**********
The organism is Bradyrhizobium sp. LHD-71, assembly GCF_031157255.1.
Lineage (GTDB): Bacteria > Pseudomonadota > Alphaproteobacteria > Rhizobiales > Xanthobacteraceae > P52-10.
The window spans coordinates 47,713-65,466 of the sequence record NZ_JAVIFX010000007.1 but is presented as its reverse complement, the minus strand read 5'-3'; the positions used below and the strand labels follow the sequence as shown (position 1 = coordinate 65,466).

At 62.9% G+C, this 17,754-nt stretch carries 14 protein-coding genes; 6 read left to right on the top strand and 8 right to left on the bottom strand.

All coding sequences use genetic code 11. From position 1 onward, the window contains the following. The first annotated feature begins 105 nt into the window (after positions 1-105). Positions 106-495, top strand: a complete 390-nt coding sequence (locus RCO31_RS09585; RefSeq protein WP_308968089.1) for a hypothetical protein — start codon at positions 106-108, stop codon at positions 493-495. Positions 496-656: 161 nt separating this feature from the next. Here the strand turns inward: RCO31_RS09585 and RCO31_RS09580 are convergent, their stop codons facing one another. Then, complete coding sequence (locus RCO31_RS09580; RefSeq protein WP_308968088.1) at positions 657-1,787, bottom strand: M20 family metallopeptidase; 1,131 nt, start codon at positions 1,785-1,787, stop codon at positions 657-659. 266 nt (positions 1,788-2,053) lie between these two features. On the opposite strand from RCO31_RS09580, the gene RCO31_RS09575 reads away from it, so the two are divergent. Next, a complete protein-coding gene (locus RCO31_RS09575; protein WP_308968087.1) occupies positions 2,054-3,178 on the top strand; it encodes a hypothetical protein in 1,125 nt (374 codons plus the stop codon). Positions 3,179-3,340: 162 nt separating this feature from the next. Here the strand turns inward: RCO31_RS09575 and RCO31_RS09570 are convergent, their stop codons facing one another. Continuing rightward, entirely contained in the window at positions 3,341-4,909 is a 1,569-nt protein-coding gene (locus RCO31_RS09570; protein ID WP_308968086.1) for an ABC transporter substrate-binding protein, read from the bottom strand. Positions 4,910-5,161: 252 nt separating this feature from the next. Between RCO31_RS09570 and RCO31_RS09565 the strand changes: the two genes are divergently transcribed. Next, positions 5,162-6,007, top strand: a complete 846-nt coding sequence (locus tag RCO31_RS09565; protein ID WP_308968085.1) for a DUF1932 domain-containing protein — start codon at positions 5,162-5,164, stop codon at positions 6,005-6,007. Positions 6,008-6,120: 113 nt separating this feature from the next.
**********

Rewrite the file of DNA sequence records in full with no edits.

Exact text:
The organism is Bradyrhizobium sp. LHD-71, assembly GCF_031157255.1.
Lineage (GTDB): Bacteria > Pseudomonadota > Alphaproteobacteria > Rhizobiales > Xanthobacteraceae > P52-10.
The window spans coordinates 47,713-65,466 of the sequence record NZ_JAVIFX010000007.1 but is presented as its reverse complement, the minus strand read 5'-3'; the positions used below and the strand labels follow the sequence as shown (position 1 = coordinate 65,466).

At 62.9% G+C, this 17,754-nt stretch carries 14 protein-coding genes; 6 read left to right on the top strand and 8 right to left on the bottom strand.

All coding sequences use genetic code 11. From position 1 onward, the window contains the following. The first annotated feature begins 105 nt into the window (after positions 1-105). Positions 106-495, top strand: a complete 390-nt coding sequence (locus RCO31_RS09585; RefSeq protein WP_308968089.1) for a hypothetical protein — start codon at positions 106-108, stop codon at positions 493-495. Positions 496-656: 161 nt separating this feature from the next. Here the strand turns inward: RCO31_RS09585 and RCO31_RS09580 are convergent, their stop codons facing one another. Then, complete coding sequence (locus RCO31_RS09580; RefSeq protein WP_308968088.1) at positions 657-1,787, bottom strand: M20 family metallopeptidase; 1,131 nt, start codon at positions 1,785-1,787, stop codon at positions 657-659. 266 nt (positions 1,788-2,053) lie between these two features. On the opposite strand from RCO31_RS09580, the gene RCO31_RS09575 reads away from it, so the two are divergent. Next, a complete protein-coding gene (locus RCO31_RS09575; protein WP_308968087.1) occupies positions 2,054-3,178 on the top strand; it encodes a hypothetical protein in 1,125 nt (374 codons plus the stop codon). Positions 3,179-3,340: 162 nt separating this feature from the next. Here the strand turns inward: RCO31_RS09575 and RCO31_RS09570 are convergent, their stop codons facing one another. Continuing rightward, entirely contained in the window at positions 3,341-4,909 is a 1,569-nt protein-coding gene (locus RCO31_RS09570; protein ID WP_308968086.1) for an ABC transporter substrate-binding protein, read from the bottom strand. Positions 4,910-5,161: 252 nt separating this feature from the next. Between RCO31_RS09570 and RCO31_RS09565 the strand changes: the two genes are divergently transcribed. Next, positions 5,162-6,007, top strand: a complete 846-nt coding sequence (locus tag RCO31_RS09565; protein ID WP_308968085.1) for a DUF1932 domain-containing protein — start codon at positions 5,162-5,164, stop codon at positions 6,005-6,007. Positions 6,008-6,120: 113 nt separating this feature from the next.